This family, dysfunctional at best, on the verge of implosion at worst - is still her family. They may be the only ones she has - and if they take her in, well, that may be a miracle. For any hope of moving forward - it would be greatly beneficial for Anthony to begin with a sincere, heartfelt apology.
Mark Lippman, George and Cindy Anthony's attorney, said this:
"While the family may never know what has happened to Caylee Marie Anthony, they now have closure for this chapter of their life. They will now begin the long process of rebuilding."
Ummm - good luck with that.
4. Rehabilitate her image
Legal experts, media specialists, the general public - we all feel that Casey has lied and will likely continue to lie concerning the disappearance of her daughter.
Yours truly has been on record more than once analyzing her every move for evidence of deception. Casey's body language showed this during questioning, during her courthouse phone calls, and during the trial itself. I have looked at tape, listened to calls, and been asked to comment on the case by numerous media outlets. It's all there - the body blocking and the smoke screen tactics- all evidence of deception.
And what about Anthony's body language after hearing her verdict? Oy.
Listen, a smile is the universal expression of happiness - not an expression of despair. When a smile is present during a moment that is considered by most to be one fraught with stress, anxiety or sadness - it is a phenomenon known as "Duping Delight." We see this quite often with criminals - they smile at inappropriate times such as graphic depictions of the crime scene, damming character testimony or often during sentencing.
In Casey's case - she has remained stoic during the trial, with nearly no emotion shown at any time. As the verdict was handed down, this façade broke a bit - and we saw a smile, coupled with the furrowing of the brows (the eyebrows come in and down). This expression is a mix of sadness and happiness together - probably a fairly normal reaction.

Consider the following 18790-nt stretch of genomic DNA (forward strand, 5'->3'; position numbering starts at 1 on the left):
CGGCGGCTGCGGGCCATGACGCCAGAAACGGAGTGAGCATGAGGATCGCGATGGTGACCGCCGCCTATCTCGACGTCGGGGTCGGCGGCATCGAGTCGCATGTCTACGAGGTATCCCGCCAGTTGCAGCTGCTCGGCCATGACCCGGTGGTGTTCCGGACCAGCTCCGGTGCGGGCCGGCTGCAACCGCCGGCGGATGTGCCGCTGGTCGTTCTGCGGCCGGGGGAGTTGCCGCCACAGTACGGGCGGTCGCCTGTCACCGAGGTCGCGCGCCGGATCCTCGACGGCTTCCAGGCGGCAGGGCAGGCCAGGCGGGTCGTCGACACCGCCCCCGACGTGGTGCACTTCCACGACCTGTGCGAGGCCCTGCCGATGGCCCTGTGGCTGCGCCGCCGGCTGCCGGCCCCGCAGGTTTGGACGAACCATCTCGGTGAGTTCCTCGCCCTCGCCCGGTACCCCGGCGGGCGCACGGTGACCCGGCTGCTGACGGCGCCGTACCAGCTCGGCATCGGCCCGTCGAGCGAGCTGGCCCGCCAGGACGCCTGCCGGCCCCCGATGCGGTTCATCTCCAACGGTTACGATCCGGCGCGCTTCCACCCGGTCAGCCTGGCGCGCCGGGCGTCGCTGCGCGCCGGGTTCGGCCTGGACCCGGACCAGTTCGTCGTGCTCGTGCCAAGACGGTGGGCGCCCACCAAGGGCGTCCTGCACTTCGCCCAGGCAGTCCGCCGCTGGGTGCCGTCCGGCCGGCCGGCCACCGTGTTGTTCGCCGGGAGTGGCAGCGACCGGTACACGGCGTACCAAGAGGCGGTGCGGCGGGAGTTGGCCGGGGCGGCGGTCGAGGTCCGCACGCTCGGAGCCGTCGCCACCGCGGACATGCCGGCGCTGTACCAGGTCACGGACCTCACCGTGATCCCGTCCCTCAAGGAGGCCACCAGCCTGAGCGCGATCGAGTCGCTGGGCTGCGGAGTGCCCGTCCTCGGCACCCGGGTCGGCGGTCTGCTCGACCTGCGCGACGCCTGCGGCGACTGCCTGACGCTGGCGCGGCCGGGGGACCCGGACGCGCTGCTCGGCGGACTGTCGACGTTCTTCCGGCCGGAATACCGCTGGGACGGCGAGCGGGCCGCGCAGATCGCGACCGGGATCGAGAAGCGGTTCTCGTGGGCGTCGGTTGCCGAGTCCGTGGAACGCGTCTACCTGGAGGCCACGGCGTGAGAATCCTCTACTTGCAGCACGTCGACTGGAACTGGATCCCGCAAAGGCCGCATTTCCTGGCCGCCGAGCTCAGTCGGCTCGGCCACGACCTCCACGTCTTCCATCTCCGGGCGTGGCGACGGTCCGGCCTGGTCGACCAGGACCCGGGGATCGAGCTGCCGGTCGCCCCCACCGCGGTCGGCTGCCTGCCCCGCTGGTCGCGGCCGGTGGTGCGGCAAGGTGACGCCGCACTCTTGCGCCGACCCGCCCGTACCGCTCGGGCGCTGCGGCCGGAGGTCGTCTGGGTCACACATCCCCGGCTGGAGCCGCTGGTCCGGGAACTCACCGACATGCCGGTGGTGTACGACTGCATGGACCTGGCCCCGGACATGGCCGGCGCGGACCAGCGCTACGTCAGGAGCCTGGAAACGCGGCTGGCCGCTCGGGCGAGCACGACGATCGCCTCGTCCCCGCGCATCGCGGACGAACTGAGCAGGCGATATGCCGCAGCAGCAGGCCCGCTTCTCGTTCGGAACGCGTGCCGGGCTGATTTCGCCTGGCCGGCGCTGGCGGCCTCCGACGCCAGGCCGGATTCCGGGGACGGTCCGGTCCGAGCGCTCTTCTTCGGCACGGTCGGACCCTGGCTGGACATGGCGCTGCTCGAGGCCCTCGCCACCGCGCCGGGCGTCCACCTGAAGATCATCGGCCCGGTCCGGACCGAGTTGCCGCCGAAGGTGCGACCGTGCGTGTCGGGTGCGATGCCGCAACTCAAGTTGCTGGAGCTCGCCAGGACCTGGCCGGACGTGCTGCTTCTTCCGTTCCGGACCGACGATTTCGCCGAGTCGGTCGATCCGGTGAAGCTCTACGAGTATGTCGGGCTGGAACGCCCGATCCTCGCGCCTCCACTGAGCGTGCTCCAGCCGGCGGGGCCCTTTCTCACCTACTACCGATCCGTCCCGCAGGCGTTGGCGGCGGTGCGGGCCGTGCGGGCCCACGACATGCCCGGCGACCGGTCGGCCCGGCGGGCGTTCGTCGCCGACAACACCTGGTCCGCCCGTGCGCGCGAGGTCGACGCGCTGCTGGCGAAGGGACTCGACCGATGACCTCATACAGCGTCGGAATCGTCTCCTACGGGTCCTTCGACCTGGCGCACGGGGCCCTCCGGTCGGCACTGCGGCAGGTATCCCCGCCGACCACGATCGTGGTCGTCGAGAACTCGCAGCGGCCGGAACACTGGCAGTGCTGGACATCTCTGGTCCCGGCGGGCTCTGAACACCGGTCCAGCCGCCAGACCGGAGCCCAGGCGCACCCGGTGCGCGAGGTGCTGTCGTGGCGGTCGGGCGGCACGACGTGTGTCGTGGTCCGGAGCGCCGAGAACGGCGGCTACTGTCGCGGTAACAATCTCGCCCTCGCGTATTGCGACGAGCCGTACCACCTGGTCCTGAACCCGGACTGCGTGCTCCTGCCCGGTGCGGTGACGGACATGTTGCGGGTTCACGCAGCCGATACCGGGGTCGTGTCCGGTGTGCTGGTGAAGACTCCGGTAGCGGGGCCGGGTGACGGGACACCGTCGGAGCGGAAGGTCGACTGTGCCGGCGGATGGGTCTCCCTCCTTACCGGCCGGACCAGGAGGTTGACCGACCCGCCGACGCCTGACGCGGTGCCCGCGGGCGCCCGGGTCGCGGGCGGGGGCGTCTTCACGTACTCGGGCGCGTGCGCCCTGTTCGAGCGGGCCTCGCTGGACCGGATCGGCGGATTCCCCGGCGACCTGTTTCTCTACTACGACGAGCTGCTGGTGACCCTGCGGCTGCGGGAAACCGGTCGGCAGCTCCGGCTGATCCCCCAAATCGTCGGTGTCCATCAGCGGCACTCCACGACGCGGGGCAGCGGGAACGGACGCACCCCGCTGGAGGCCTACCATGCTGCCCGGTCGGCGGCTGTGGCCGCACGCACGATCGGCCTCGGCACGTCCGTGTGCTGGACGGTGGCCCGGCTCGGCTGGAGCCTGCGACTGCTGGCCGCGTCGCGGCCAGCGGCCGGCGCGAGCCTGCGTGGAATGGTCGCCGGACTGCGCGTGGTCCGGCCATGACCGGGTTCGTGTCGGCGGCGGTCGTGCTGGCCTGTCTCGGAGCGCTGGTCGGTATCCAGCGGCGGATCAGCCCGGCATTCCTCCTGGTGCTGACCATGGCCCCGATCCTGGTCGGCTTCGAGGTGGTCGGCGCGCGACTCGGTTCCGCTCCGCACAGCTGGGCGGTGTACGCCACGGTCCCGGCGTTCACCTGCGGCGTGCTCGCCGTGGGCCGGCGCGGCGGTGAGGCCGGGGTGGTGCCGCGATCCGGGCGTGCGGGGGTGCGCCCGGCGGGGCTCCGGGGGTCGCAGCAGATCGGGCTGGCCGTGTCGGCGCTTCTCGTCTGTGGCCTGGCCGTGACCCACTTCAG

The uncertainty here is what we cannot know if Casey is happy that she was found not-guilty of a crime she did not commit - or because she got away with murder.
However, even this reaction does not seem to match the magnitude of the circumstances. Look at her lawyers - they are crying, hugging emotional messes. Casey? Not so much.
One thing is for sure, she needs to start showing grief concerning Caylee - not merely being distraught or relieved over her time in the pokey.
For now, the rest remains unwritten.
We will have to wait and watch for Casey's next move.
And remember that at the center of it all are two little girls lost - Casey and Caylee.
Janine Driver is the New York Times Best Selling author of YOU SAY MORE THAN YOU THINK: A 7-Day Plan on Using the New Body Language to Get What You Want! Janine is also the CEO of the Body Language Institute, where she offers exclusive (only 14 students per class) 2 and 3-day courses in Body Language in Washington, DC (open to the public), call 202-216-2660 to save your seat.